Pre 1800

John McCullagh December 22, 2009

Nor – on that dire and fateful day in 1797, did the townland of neighbouring Grinan escape unscathed, for the Ancient Britons returned to town via that route.

John McCullagh December 19, 2009

One morning in 1797 the Ancient Britons [a Welsh Regiment of the English Army ]  accompanied by Becker’s Yeomanry, rode out from Newry through Corrags until they came to a loanan which, over a hill, led to the farm of a widow woman, one Mrs Ryan. 

John McCullagh November 9, 2009

The iniquitous Plantation consequent upon the defeat of Gaelic Ireland and the seizure of the lands of the Gaelic Chiefs (of many of those who remained as well as of those who fled with Hugh O’Neill) affected Newry and Mourne in a unique way. 

John McCullagh March 11, 2009

Some short time ago we concluded our account of the sixteenth century history of Newry and of the Bagenals’ role in it in particular. Before we enter the fateful seventeenth century, we should perhaps reflect again on the results of ‘The Last Conquest of Ireland’ in the words of our own John Mitchel.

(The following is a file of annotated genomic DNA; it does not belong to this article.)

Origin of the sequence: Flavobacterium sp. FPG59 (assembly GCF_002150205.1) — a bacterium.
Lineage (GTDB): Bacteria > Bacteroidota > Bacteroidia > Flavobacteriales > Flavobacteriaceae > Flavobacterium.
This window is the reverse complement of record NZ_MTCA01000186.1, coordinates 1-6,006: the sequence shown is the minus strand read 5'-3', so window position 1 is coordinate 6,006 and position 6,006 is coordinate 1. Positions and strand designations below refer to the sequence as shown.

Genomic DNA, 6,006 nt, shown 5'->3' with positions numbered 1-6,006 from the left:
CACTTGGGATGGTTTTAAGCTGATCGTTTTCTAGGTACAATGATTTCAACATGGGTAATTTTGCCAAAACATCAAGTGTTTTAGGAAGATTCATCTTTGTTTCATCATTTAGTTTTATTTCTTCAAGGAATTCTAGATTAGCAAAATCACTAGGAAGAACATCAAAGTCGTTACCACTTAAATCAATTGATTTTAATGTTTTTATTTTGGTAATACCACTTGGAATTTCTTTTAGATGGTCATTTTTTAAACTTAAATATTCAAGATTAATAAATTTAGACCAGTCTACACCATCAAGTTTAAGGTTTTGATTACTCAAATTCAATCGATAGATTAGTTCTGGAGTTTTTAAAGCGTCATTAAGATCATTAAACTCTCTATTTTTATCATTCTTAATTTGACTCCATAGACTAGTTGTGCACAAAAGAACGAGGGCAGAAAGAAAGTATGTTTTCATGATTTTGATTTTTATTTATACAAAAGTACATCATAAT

John McCullagh November 30, 2008

In 1567 Nicholas Bagenal eventually returned to favour with the English administration courtesy of friends in high places such as his patron Robert Dudley, the Earl of Leicester (Nicholas named one of his three sons Dudley) who himself was a friend of Queen’s favourite Sir Henry Sidney  (a few times Lord Deputy of Ireland).

John McCullagh November 13, 2008

What is erroneously referred to in English history as the Desmond Rebellions occurred in (first) 1569-1573 and (second) 1579-1583 in Munster. 

John McCullagh November 8, 2008

The Earl of Essex came to Ireland in 1574 at the head of a large and costly army to ‘quell’ the disaffected Irish. This was about the time of the conclusion of the first Desmond Rebellion in Munster (in which Bagenal participated against ‘the rebels’ – next article to come …) and the Queen expected a […]

John McCullagh November 4, 2008

Turlough Luineach, the new O’Neill on Shane’s death, quickly submitted to the Queen and was bound to keep the peace with Bagenal and with O’Hanlon and Magennis.  

John McCullagh November 1, 2008

We wish to demonstrate by this present series of historical articles on the mid-sixteenth century and the role of Shane O’Neill in particular, that Nicholas Bagenal – the ‘hero’ of ‘Bagenal’s Caisle